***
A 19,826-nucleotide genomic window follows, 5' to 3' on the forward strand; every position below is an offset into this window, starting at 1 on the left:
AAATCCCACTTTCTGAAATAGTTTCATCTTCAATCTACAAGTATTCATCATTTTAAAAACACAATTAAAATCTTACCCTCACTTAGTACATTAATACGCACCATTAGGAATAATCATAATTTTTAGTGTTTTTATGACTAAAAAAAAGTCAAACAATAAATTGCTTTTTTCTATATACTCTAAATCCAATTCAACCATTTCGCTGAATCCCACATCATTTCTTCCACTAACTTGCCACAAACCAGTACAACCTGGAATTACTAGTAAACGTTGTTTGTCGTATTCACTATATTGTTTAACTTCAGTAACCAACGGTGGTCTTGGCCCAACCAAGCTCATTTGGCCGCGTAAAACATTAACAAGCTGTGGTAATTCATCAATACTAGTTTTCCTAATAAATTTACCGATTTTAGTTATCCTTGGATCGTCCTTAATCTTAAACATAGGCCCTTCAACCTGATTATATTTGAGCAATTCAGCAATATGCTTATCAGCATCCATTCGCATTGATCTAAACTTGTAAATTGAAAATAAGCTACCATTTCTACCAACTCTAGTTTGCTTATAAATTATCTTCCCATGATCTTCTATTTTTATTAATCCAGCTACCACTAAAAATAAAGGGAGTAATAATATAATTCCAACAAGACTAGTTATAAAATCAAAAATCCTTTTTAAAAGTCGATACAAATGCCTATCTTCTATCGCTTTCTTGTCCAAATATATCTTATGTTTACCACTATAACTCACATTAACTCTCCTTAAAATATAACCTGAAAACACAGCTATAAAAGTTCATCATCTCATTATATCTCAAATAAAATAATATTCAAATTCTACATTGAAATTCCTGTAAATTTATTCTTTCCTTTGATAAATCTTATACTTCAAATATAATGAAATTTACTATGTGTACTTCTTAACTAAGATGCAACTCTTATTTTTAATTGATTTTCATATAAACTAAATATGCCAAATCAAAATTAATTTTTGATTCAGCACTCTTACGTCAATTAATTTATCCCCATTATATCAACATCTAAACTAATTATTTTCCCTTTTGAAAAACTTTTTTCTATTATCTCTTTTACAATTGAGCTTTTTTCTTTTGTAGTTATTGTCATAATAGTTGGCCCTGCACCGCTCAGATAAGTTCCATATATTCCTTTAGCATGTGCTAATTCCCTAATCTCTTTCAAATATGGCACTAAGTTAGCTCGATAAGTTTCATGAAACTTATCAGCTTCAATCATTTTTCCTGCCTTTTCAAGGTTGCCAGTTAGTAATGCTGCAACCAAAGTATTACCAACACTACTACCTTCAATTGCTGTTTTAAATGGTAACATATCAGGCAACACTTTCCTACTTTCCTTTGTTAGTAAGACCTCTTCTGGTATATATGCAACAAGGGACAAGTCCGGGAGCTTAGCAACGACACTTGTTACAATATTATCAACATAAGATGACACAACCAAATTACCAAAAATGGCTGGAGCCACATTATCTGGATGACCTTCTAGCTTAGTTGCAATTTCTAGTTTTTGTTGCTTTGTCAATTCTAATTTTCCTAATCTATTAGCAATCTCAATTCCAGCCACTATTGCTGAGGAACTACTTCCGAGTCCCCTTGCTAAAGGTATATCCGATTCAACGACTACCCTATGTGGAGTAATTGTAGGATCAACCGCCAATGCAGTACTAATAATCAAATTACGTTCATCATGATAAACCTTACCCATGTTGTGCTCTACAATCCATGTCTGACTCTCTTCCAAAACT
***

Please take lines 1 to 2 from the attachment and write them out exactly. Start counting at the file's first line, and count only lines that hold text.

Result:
A 19,826-nucleotide genomic window follows, 5' to 3' on the forward strand; every position below is an offset into this window, starting at 1 on the left:
AAATCCCACTTTCTGAAATAGTTTCATCTTCAATCTACAAGTATTCATCATTTTAAAAACACAATTAAAATCTTACCCTCACTTAGTACATTAATACGCACCATTAGGAATAATCATAATTTTTAGTGTTTTTATGACTAAAAAAAAGTCAAACAATAAATTGCTTTTTTCTATATACTCTAAATCCAATTCAACCATTTCGCTGAATCCCACATCATTTCTTCCACTAACTTGCCACAAACCAGTACAACCTGGAATTACTAGTAAACGTTGTTTGTCGTATTCACTATATTGTTTAACTTCAGTAACCAACGGTGGTCTTGGCCCAACCAAGCTCATTTGGCCGCGTAAAACATTAACAAGCTGTGGTAATTCATCAATACTAGTTTTCCTAATAAATTTACCGATTTTAGTTATCCTTGGATCGTCCTTAATCTTAAACATAGGCCCTTCAACCTGATTATATTTGAGCAATTCAGCAATATGCTTATCAGCATCCATTCGCATTGATCTAAACTTGTAAATTGAAAATAAGCTACCATTTCTACCAACTCTAGTTTGCTTATAAATTATCTTCCCATGATCTTCTATTTTTATTAATCCAGCTACCACTAAAAATAAAGGGAGTAATAATATAATTCCAACAAGACTAGTTATAAAATCAAAAATCCTTTTTAAAAGTCGATACAAATGCCTATCTTCTATCGCTTTCTTGTCCAAATATATCTTATGTTTACCACTATAACTCACATTAACTCTCCTTAAAATATAACCTGAAAACACAGCTATAAAAGTTCATCATCTCATTATATCTCAAATAAAATAATATTCAAATTCTACATTGAAATTCCTGTAAATTTATTCTTTCCTTTGATAAATCTTATACTTCAAATATAATGAAATTTACTATGTGTACTTCTTAACTAAGATGCAACTCTTATTTTTAATTGATTTTCATATAAACTAAATATGCCAAATCAAAATTAATTTTTGATTCAGCACTCTTACGTCAATTAATTTATCCCCATTATATCAACATCTAAACTAATTATTTTCCCTTTTGAAAAACTTTTTTCTATTATCTCTTTTACAATTGAGCTTTTTTCTTTTGTAGTTATTGTCATAATAGTTGGCCCTGCACCGCTCAGATAAGTTCCATATATTCCTTTAGCATGTGCTAATTCCCTAATCTCTTTCAAATATGGCACTAAGTTAGCTCGATAAGTTTCATGAAACTTATCAGCTTCAATCATTTTTCCTGCCTTTTCAAGGTTGCCAGTTAGTAATGCTGCAACCAAAGTATTACCAACACTACTACCTTCAATTGCTGTTTTAAATGGTAACATATCAGGCAACACTTTCCTACTTTCCTTTGTTAGTAAGACCTCTTCTGGTATATATGCAACAAGGGACAAGTCCGGGAGCTTAGCAACGACACTTGTTACAATATTATCAACATAAGATGACACAACCAAATTACCAAAAATGGCTGGAGCCACATTATCTGGATGACCTTCTAGCTTAGTTGCAATTTCTAGTTTTTGTTGCTTTGTCAATTCTAATTTTCCTAATCTATTAGCAATCTCAATTCCAGCCACTATTGCTGAGGAACTACTTCCGAGTCCCCTTGCTAAAGGTATATCCGATTCAACGACTACCCTATGTGGAGTAATTGTAGGATCAACCGCCAATGCAGTACTAATAATCAAATTACGTTCATCATGATAAACCTTACCCATGTTGTGCTCTACAATCCATGTCTGACTCTCTTCCAAAACT